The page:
Proposition 14 and its Affect on Local Democracy in California State Assembly Districts: An Explanatory Study of Voter Turnout in California State Assembly Districts in the 2012 Primary and General Election
Campus Only Senior Thesis
Bachelor of Arts
Politics and International Relations
© 2013 Juliet M. Carnoy
Elections are a core element in democracy, and a number of analysts have identified electoral participation of eligible voters as an important indicator of how well democracy is functioning at a particular time in a particular place (see, for example, Burnham, Elections as Democratic Institutions, 1987). In such studies, a major lament about U.S. democracy has been the decline in citizens’ participation in elections.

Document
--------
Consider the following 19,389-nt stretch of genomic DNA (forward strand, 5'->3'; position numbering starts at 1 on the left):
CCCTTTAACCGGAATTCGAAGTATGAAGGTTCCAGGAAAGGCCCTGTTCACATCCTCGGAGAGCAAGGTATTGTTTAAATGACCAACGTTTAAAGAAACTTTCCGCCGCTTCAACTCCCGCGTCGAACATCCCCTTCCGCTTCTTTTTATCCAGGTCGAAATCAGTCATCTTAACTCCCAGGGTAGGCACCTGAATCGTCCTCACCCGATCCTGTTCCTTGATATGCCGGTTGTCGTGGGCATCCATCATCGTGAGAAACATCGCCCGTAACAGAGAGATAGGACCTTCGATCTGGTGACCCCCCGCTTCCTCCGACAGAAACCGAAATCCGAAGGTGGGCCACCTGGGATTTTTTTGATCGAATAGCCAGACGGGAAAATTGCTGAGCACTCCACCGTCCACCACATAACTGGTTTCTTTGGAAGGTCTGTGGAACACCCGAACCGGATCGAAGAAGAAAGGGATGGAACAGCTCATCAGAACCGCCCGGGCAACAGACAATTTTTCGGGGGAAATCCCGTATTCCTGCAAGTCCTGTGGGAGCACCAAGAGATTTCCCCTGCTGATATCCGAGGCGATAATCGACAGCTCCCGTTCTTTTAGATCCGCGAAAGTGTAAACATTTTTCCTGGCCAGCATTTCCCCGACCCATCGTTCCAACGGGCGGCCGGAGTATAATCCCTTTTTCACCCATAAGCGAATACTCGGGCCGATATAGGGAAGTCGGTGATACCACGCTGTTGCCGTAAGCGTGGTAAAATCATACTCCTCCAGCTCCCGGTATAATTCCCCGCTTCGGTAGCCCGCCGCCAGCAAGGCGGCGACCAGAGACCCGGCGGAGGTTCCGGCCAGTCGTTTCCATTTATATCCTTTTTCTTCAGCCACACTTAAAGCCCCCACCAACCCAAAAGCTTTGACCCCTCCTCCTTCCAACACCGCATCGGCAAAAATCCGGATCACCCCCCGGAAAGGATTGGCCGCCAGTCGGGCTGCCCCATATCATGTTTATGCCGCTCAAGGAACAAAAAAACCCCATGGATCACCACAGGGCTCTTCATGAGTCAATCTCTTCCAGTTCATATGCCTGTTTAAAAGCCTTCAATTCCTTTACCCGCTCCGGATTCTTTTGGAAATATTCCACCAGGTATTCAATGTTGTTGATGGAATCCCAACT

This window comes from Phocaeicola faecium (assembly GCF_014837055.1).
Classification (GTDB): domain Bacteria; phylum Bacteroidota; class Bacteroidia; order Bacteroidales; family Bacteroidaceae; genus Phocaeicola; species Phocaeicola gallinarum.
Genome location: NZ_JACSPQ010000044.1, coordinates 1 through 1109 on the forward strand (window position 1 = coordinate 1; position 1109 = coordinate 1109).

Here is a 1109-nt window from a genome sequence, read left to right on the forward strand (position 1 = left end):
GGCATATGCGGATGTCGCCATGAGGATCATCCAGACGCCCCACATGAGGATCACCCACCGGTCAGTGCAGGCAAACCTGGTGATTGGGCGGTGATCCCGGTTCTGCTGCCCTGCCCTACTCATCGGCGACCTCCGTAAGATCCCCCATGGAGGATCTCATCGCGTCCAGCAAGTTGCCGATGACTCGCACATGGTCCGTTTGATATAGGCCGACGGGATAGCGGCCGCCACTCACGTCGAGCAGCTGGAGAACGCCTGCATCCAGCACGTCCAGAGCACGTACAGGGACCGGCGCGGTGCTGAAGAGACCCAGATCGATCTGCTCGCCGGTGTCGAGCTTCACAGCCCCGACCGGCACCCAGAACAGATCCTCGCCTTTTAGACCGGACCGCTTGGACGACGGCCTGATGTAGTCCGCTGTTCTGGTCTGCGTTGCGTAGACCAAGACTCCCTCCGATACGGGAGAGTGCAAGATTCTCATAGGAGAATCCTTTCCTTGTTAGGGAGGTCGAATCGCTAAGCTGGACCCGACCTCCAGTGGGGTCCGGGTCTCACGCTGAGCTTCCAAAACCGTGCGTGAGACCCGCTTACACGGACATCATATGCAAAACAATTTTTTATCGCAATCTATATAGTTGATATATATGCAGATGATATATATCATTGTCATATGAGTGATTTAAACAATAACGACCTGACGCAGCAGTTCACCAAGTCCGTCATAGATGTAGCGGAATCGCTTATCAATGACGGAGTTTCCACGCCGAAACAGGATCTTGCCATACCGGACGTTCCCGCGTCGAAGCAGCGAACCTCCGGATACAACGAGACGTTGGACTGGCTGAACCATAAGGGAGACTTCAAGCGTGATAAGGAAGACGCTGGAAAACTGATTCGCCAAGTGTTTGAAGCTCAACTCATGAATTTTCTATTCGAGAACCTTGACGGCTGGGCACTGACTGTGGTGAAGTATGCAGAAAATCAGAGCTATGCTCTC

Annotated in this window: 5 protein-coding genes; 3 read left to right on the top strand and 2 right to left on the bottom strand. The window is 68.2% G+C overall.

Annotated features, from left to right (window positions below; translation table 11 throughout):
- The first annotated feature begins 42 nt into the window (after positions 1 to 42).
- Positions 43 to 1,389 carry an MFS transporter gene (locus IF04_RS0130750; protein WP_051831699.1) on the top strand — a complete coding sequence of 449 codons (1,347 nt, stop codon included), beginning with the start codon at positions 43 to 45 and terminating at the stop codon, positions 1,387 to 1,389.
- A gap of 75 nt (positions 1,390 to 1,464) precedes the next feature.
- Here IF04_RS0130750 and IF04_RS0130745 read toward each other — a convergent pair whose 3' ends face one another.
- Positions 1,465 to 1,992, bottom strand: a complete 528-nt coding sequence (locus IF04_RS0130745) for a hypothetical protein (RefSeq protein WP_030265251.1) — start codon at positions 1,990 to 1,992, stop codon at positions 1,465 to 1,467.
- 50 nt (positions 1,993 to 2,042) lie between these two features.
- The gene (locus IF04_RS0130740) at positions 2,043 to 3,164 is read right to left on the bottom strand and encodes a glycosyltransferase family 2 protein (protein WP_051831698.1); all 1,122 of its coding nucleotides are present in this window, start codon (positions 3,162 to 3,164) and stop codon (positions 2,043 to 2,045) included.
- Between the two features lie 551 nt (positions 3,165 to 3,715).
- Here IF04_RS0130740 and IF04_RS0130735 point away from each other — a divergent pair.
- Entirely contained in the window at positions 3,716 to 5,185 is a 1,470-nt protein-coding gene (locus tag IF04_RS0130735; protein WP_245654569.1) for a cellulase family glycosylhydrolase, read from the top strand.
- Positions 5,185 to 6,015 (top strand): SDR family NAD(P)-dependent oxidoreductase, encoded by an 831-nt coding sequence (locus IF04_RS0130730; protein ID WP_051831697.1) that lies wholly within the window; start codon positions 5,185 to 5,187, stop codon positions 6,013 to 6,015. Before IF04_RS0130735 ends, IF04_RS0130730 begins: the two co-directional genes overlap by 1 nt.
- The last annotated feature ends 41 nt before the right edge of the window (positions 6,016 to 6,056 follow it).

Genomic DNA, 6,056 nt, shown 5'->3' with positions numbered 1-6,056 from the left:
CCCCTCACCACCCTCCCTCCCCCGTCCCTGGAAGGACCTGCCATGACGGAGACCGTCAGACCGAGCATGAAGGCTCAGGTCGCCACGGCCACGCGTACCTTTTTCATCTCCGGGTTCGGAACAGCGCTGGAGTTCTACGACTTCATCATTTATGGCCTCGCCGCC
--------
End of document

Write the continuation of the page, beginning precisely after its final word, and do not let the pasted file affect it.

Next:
In 2010, California voters passed Proposition 14. Proposition 14 enforces an open primary in which the top two candidates who garner the highest vote totals proceed to the general election, regardless of party. Supporters of Proposition 14 believe that a Top-Two primary will create more moderate candidates, which will appeal to a larger cross section of the electorate and increase competition and voter turnout. Opponents of Proposition 14 claimed the opposite, and believe that the constitutional amendment will decrease voter turnout due to lack of plurality, as write-ins will be eliminated and only two candidates will contend in the general election.
Carnoy, Juliet M., "Proposition 14 and its Affect on Local Democracy in California State Assembly Districts: An Explanatory Study of Voter Turnout in California State Assembly Districts in the 2012 Primary and General Election" (2013). Scripps Senior Theses. 281.
This thesis is restricted to the Claremont Colleges current faculty, students, and staff.